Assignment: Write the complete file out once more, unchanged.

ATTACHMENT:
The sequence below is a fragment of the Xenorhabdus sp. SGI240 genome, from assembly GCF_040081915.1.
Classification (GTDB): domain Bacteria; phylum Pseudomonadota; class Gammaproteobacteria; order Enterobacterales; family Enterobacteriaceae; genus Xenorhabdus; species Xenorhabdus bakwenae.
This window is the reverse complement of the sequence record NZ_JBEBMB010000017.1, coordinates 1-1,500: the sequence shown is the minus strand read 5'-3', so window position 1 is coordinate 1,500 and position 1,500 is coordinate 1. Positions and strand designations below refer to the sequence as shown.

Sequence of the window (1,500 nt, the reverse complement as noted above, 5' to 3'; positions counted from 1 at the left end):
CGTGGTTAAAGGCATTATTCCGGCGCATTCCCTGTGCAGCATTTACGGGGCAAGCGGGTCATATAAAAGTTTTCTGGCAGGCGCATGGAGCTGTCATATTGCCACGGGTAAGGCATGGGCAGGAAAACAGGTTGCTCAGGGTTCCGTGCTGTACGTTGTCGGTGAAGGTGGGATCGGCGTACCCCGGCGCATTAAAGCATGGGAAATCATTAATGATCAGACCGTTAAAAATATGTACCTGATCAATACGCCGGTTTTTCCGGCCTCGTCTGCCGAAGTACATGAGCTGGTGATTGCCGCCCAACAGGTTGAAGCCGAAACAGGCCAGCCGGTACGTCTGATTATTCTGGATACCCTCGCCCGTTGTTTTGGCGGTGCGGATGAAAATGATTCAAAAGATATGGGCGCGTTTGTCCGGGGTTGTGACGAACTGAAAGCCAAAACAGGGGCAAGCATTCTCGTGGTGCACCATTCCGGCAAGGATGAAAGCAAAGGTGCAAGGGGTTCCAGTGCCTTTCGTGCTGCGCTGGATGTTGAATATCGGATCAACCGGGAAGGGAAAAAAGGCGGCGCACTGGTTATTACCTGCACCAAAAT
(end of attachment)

The sequence below is a fragment of the Xenorhabdus sp. SGI240 genome, from assembly GCF_040081915.1.
Classification (GTDB): domain Bacteria; phylum Pseudomonadota; class Gammaproteobacteria; order Enterobacterales; family Enterobacteriaceae; genus Xenorhabdus; species Xenorhabdus bakwenae.
This window is the reverse complement of the sequence record NZ_JBEBMB010000017.1, coordinates 1-1,500: the sequence shown is the minus strand read 5'-3', so window position 1 is coordinate 1,500 and position 1,500 is coordinate 1. Positions and strand designations below refer to the sequence as shown.

Sequence of the window (1,500 nt, the reverse complement as noted above, 5' to 3'; positions counted from 1 at the left end):
CGTGGTTAAAGGCATTATTCCGGCGCATTCCCTGTGCAGCATTTACGGGGCAAGCGGGTCATATAAAAGTTTTCTGGCAGGCGCATGGAGCTGTCATATTGCCACGGGTAAGGCATGGGCAGGAAAACAGGTTGCTCAGGGTTCCGTGCTGTACGTTGTCGGTGAAGGTGGGATCGGCGTACCCCGGCGCATTAAAGCATGGGAAATCATTAATGATCAGACCGTTAAAAATATGTACCTGATCAATACGCCGGTTTTTCCGGCCTCGTCTGCCGAAGTACATGAGCTGGTGATTGCCGCCCAACAGGTTGAAGCCGAAACAGGCCAGCCGGTACGTCTGATTATTCTGGATACCCTCGCCCGTTGTTTTGGCGGTGCGGATGAAAATGATTCAAAAGATATGGGCGCGTTTGTCCGGGGTTGTGACGAACTGAAAGCCAAAACAGGGGCAAGCATTCTCGTGGTGCACCATTCCGGCAAGGATGAAAGCAAAGGTGCAAGGGGTTCCAGTGCCTTTCGTGCTGCGCTGGATGTTGAATATCGGATCAACCGGGAAGGGAAAAAAGGCGGCGCACTGGTTATTACCTGCACCAAAAT